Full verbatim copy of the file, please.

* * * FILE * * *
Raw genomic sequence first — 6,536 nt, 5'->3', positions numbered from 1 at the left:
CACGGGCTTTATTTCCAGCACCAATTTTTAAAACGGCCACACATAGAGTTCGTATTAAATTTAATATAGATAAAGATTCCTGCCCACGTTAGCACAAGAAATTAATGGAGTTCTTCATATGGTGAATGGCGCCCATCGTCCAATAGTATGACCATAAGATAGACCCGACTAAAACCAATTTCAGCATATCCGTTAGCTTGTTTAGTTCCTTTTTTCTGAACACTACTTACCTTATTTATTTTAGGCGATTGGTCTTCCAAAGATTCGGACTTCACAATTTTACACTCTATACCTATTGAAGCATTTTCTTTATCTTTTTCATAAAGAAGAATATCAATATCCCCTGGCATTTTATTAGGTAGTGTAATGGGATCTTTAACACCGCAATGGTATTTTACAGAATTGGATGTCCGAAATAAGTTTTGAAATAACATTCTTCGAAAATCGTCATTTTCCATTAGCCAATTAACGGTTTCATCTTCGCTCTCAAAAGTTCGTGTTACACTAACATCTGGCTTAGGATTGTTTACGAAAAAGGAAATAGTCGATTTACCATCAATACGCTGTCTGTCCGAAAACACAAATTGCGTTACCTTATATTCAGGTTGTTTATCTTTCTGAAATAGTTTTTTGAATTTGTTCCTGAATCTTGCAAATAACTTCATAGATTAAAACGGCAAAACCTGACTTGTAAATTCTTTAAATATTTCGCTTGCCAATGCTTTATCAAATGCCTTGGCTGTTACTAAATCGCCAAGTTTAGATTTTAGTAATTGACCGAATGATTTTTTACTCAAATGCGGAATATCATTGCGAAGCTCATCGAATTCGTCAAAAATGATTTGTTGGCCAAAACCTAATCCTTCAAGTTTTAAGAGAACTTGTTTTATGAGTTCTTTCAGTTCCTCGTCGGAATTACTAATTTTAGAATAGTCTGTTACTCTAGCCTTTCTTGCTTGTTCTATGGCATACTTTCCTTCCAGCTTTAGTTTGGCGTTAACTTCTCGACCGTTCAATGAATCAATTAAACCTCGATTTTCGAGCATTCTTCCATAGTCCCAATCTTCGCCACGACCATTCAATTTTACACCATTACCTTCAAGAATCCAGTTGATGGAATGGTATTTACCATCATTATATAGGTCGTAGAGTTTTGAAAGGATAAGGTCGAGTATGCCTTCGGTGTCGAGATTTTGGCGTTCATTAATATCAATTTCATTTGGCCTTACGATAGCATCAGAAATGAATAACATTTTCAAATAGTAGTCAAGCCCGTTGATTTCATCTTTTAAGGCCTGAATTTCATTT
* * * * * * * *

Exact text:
Raw genomic sequence first — 6,536 nt, 5'->3', positions numbered from 1 at the left:
CACGGGCTTTATTTCCAGCACCAATTTTTAAAACGGCCACACATAGAGTTCGTATTAAATTTAATATAGATAAAGATTCCTGCCCACGTTAGCACAAGAAATTAATGGAGTTCTTCATATGGTGAATGGCGCCCATCGTCCAATAGTATGACCATAAGATAGACCCGACTAAAACCAATTTCAGCATATCCGTTAGCTTGTTTAGTTCCTTTTTTCTGAACACTACTTACCTTATTTATTTTAGGCGATTGGTCTTCCAAAGATTCGGACTTCACAATTTTACACTCTATACCTATTGAAGCATTTTCTTTATCTTTTTCATAAAGAAGAATATCAATATCCCCTGGCATTTTATTAGGTAGTGTAATGGGATCTTTAACACCGCAATGGTATTTTACAGAATTGGATGTCCGAAATAAGTTTTGAAATAACATTCTTCGAAAATCGTCATTTTCCATTAGCCAATTAACGGTTTCATCTTCGCTCTCAAAAGTTCGTGTTACACTAACATCTGGCTTAGGATTGTTTACGAAAAAGGAAATAGTCGATTTACCATCAATACGCTGTCTGTCCGAAAACACAAATTGCGTTACCTTATATTCAGGTTGTTTATCTTTCTGAAATAGTTTTTTGAATTTGTTCCTGAATCTTGCAAATAACTTCATAGATTAAAACGGCAAAACCTGACTTGTAAATTCTTTAAATATTTCGCTTGCCAATGCTTTATCAAATGCCTTGGCTGTTACTAAATCGCCAAGTTTAGATTTTAGTAATTGACCGAATGATTTTTTACTCAAATGCGGAATATCATTGCGAAGCTCATCGAATTCGTCAAAAATGATTTGTTGGCCAAAACCTAATCCTTCAAGTTTTAAGAGAACTTGTTTTATGAGTTCTTTCAGTTCCTCGTCGGAATTACTAATTTTAGAATAGTCTGTTACTCTAGCCTTTCTTGCTTGTTCTATGGCATACTTTCCTTCCAGCTTTAGTTTGGCGTTAACTTCTCGACCGTTCAATGAATCAATTAAACCTCGATTTTCGAGCATTCTTCCATAGTCCCAATCTTCGCCACGACCATTCAATTTTACACCATTACCTTCAAGAATCCAGTTGATGGAATGGTATTTACCATCATTATATAGGTCGTAGAGTTTTGAAAGGATAAGGTCGAGTATGCCTTCGGTGTCGAGATTTTGGCGTTCATTAATATCAATTTCATTTGGCCTTACGATAGCATCAGAAATGAATAACATTTTCAAATAGTAGTCAAGCCCGTTGATTTCATCTTTTAAGGCCTGAATTTCATTT